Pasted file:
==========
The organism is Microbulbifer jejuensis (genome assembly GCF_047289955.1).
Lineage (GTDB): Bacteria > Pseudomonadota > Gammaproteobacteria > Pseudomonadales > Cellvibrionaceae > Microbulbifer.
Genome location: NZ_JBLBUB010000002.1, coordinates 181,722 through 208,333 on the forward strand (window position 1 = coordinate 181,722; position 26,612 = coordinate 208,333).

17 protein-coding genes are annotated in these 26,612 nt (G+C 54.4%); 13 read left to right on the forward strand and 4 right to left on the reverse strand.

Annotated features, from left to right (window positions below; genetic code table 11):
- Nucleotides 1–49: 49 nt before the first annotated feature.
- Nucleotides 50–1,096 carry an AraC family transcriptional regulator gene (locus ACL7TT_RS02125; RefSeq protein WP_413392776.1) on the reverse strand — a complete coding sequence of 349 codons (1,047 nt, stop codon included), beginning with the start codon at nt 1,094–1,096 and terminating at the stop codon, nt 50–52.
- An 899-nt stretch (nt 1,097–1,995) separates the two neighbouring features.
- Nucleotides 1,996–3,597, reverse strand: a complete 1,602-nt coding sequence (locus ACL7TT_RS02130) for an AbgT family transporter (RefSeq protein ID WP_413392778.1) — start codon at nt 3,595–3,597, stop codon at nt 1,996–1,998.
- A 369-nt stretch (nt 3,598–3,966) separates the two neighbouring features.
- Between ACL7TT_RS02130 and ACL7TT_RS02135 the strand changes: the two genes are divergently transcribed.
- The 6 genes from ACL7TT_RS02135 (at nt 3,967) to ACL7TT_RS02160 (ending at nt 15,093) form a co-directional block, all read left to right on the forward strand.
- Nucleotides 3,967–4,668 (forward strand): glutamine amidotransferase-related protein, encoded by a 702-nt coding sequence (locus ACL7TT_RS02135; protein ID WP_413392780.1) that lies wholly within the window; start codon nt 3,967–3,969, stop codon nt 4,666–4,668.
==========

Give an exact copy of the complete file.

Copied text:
The organism is Microbulbifer jejuensis (genome assembly GCF_047289955.1).
Lineage (GTDB): Bacteria > Pseudomonadota > Gammaproteobacteria > Pseudomonadales > Cellvibrionaceae > Microbulbifer.
Genome location: NZ_JBLBUB010000002.1, coordinates 181,722 through 208,333 on the forward strand (window position 1 = coordinate 181,722; position 26,612 = coordinate 208,333).

17 protein-coding genes are annotated in these 26,612 nt (G+C 54.4%); 13 read left to right on the forward strand and 4 right to left on the reverse strand.

Annotated features, from left to right (window positions below; genetic code table 11):
- Nucleotides 1–49: 49 nt before the first annotated feature.
- Nucleotides 50–1,096 carry an AraC family transcriptional regulator gene (locus ACL7TT_RS02125; RefSeq protein WP_413392776.1) on the reverse strand — a complete coding sequence of 349 codons (1,047 nt, stop codon included), beginning with the start codon at nt 1,094–1,096 and terminating at the stop codon, nt 50–52.
- An 899-nt stretch (nt 1,097–1,995) separates the two neighbouring features.
- Nucleotides 1,996–3,597, reverse strand: a complete 1,602-nt coding sequence (locus ACL7TT_RS02130) for an AbgT family transporter (RefSeq protein ID WP_413392778.1) — start codon at nt 3,595–3,597, stop codon at nt 1,996–1,998.
- A 369-nt stretch (nt 3,598–3,966) separates the two neighbouring features.
- Between ACL7TT_RS02130 and ACL7TT_RS02135 the strand changes: the two genes are divergently transcribed.
- The 6 genes from ACL7TT_RS02135 (at nt 3,967) to ACL7TT_RS02160 (ending at nt 15,093) form a co-directional block, all read left to right on the forward strand.
- Nucleotides 3,967–4,668 (forward strand): glutamine amidotransferase-related protein, encoded by a 702-nt coding sequence (locus ACL7TT_RS02135; protein ID WP_413392780.1) that lies wholly within the window; start codon nt 3,967–3,969, stop codon nt 4,666–4,668.